References for Brightwork Africa Articles

Executive Summary

  • These are the references that were used for our Africa articles.

Learn why so few entities in the IT space include references in their work. 


This is the reference list for the Africa articles, as well as interesting quotes from these references at Brightwork Research & Analysis.

You can select the article title to be taken to the article.

Reference #1: Article Titled:

How the South Africa Decline Mirrors the Decline of Eskom

World Cup

Blackouts were suspended in February 2008 as Eskom brought idled plants’ units back into service and delayed maintenance to ensure the lights stayed on in the run-up to the 2010 soccer World Cup. But the lack of upkeep took its toll on its facilities, with outages resuming in 2014 and intensifying the following year.








Reference #2: Article Titled:

What Are the Secrets to Botswana’s Success and Will It Continue?


Dubai is one of the few countries to diversify from its resource extraction. It did so with tourism and serving as tax evasion and banking hub for the world. However, Dubai was a significantly wealthier country than Botswana when they did this. Furthermore, Dubai has relied upon slave labor for its massive construction projects. 


Interesting comment on this video.

Quotes like this make one wonder if Dubai has transitioned away from oil extraction successfully.

It relies on a huge underclass of employees with low pay and rights. Even when employees are ripped off by companies who hold their passports, UAE does not assist even if the worker wants to return home. Workers are stuck there for months/years and living off charities. 4. ALL systems favor the Emirates and all systems are made to extract money from foreigners who have little recall- rights if scammed. 5. Legal processes /Penalties are too harsh if there’s even an accusation. Legal process and detainment is a nightmare. Many people simply flee. 6 Many apartment complexes are half empty and then maintenance fees are not paid to run the complexes facilities.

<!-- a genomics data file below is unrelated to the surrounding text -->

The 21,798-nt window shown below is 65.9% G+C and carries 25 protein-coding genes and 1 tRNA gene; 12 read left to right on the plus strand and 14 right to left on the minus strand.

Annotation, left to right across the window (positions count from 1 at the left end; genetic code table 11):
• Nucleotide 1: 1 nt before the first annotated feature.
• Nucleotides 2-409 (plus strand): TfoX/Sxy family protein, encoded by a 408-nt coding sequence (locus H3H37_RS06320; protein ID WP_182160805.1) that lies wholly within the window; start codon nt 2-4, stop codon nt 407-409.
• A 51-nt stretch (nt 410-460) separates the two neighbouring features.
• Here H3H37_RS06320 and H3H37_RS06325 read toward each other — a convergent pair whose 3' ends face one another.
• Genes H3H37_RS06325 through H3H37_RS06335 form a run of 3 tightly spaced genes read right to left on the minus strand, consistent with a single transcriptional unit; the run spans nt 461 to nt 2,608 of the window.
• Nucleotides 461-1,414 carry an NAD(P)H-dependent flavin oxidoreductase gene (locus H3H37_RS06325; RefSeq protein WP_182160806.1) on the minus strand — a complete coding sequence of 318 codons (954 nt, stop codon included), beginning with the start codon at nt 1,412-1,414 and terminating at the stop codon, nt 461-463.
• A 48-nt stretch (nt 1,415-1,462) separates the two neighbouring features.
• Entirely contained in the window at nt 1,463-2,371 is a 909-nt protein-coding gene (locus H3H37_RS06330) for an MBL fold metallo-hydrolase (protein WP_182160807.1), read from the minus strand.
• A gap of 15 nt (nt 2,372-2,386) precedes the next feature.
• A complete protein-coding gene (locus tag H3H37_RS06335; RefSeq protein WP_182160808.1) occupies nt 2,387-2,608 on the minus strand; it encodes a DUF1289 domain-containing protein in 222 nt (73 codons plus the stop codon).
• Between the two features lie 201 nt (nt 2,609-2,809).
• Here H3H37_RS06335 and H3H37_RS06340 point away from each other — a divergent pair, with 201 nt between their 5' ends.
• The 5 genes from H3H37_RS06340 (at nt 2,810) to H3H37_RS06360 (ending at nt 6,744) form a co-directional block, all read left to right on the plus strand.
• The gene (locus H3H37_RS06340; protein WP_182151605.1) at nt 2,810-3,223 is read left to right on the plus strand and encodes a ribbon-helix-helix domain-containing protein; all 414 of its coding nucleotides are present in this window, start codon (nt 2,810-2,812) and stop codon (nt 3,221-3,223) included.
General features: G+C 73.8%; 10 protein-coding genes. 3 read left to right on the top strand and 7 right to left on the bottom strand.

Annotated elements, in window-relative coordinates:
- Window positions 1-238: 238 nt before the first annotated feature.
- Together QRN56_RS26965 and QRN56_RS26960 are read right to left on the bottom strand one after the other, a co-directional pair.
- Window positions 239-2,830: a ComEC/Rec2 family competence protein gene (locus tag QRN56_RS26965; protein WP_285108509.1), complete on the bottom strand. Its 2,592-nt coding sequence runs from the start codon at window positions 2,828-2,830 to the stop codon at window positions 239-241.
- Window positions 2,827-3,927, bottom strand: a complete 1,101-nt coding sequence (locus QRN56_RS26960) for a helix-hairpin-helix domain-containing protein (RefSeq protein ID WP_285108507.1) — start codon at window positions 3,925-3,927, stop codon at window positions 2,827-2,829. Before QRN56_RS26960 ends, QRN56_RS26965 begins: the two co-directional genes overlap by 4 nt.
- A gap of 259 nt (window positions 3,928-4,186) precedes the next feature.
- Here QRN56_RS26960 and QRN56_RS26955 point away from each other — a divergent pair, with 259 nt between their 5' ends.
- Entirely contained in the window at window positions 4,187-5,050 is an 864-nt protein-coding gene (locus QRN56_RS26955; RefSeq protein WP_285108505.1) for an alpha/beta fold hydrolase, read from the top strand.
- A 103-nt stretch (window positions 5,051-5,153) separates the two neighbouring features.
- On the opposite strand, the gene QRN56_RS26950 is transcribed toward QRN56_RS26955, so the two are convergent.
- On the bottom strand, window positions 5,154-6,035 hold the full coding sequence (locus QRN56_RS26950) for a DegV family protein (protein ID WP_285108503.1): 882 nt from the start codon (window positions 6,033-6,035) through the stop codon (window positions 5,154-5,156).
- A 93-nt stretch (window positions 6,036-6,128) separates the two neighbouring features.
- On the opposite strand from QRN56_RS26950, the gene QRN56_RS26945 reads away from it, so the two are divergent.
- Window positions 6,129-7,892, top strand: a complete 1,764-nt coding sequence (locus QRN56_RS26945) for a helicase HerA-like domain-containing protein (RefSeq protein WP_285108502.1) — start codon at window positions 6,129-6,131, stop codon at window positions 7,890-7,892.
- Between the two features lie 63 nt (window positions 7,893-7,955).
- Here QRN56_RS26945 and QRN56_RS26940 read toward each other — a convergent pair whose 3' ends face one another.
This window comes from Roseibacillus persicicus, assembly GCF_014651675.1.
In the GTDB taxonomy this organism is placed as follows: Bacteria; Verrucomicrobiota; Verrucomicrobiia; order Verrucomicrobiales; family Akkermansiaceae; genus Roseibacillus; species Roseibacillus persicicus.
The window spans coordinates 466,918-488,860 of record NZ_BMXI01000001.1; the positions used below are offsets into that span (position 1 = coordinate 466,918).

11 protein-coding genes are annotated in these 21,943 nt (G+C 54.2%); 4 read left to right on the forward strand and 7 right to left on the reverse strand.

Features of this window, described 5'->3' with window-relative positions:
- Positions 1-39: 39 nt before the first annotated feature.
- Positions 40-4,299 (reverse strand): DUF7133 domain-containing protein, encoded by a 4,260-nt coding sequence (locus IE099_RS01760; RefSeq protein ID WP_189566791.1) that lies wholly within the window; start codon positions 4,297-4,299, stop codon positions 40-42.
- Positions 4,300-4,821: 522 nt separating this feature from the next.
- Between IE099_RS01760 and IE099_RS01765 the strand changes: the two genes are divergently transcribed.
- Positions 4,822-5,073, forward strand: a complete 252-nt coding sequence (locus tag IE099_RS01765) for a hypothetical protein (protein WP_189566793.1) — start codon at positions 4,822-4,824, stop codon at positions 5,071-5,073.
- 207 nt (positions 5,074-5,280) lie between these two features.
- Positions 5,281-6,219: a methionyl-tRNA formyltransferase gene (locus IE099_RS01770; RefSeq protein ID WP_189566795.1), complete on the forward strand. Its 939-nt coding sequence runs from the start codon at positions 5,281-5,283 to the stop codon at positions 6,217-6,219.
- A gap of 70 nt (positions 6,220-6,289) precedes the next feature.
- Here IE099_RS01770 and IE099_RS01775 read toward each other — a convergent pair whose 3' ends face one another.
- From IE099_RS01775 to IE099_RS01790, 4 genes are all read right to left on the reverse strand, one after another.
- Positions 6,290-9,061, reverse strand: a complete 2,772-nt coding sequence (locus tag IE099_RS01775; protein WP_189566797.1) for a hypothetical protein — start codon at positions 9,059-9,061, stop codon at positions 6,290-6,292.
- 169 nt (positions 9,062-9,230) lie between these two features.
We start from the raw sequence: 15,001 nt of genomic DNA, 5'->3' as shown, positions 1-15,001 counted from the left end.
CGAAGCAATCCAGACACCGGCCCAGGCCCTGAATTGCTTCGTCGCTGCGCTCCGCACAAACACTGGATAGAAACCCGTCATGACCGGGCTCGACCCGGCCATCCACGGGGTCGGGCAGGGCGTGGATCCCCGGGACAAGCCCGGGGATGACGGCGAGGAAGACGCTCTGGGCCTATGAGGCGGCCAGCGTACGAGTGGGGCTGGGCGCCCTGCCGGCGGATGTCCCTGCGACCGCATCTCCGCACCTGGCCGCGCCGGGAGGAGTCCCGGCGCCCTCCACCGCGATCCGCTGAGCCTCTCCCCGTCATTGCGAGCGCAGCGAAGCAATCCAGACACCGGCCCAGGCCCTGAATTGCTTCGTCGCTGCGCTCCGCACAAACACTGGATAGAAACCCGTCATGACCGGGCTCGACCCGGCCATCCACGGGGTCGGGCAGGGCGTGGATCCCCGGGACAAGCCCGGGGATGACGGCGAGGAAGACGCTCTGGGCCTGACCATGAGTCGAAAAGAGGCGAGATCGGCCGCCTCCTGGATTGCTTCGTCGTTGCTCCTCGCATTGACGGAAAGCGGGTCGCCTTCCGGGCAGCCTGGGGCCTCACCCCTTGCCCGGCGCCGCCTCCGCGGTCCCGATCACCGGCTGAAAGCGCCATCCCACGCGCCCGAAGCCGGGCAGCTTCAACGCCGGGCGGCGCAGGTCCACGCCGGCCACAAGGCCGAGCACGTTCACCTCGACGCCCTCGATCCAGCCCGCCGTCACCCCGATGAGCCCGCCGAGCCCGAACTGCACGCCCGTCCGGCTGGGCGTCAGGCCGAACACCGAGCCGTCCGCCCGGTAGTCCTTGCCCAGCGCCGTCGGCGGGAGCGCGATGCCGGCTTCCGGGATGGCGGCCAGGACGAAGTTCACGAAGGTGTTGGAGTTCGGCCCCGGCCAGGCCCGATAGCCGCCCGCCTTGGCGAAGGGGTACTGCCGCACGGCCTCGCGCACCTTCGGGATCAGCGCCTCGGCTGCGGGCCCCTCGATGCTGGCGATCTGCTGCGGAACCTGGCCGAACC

Reference #3: Article Titled:

The Falsified KPMG Report on Corruption in South Africa


KPMG’s corruption is international. KPMG enables tax evasion. You approach KPMG, and they show you how to cheat tax authorities.

Reference #4: Article Titled:

Did Colonialists Bring Homosexuality or Homophobia to Black Societies?

Reference #5: Article Titled:

The Problems With Corrupt Africans In Positions of Power

Reference #6: Article Titled:

The Problem with Nigerian Doctors Practicing in First World Countries





Reference #7: Article Titled:

The Fake Storyline Around White Theft of South African Land

Reference #8: Article Titled:

The Economist Misleads Again on Tanzania Versus Acacia Mining



Reference #9: Article Titled:

How Accurate is the Economist’s Article on Magufuli Versus Acacia Mining?–exposed–JK/1843776-2998712-rwkc39/index.html

Reference #10: Article Titled:

The US Ranks Between Uruguay and Cameroon in Income Inequality

For anyone interested in the over capitalism and extraction from the ocean, look now further than this article in Mother Jones.

Reference #11: Article Titled:

Why Is There An Expectation That Africans Will Behave and Perform Equal to Whites?


What’s behind the widespread appeal of migrating in some sub-Saharan countries? Multiple factors could be at play. To begin with, while many sub-Saharan African economies are growing, many countries continue to have high unemployment rates and relatively low wage rates. In addition, the job market looks unlikely to improve anytime soon, thanks to high fertility levels that will mean even more people competing for jobs. Against this backdrop, sub-Saharan Africans could see migrating to countries with more – and better paying – jobs as a means of improving their personal economic prospects.

Pressures related to economic well-being and insecurity may help to explain why, beyond a general willingness to migrate, substantial shares of sub-Saharan Africans say they actually plan to move to another country in the next five years. Among the six countries polled, the share with plans to migrate ranges from roughly four-in-ten or more in Senegal (44%), Ghana (42%) and Nigeria (38%) to fewer than one-in-ten in Tanzania (8%).

For example, among the 42% of Ghanaians who say they plan to migrate abroad in the next five years, four-in-ten (41%) identify the U.S. as their intended destination, while three-in-ten (30%) name a country in the EU, Norway or Switzerland. Similarly, shares of potential migrants in South Africa (39% vs. 22%) and Kenya (39% vs. 12%) say they intend to migrate to the U.S. over Europe.7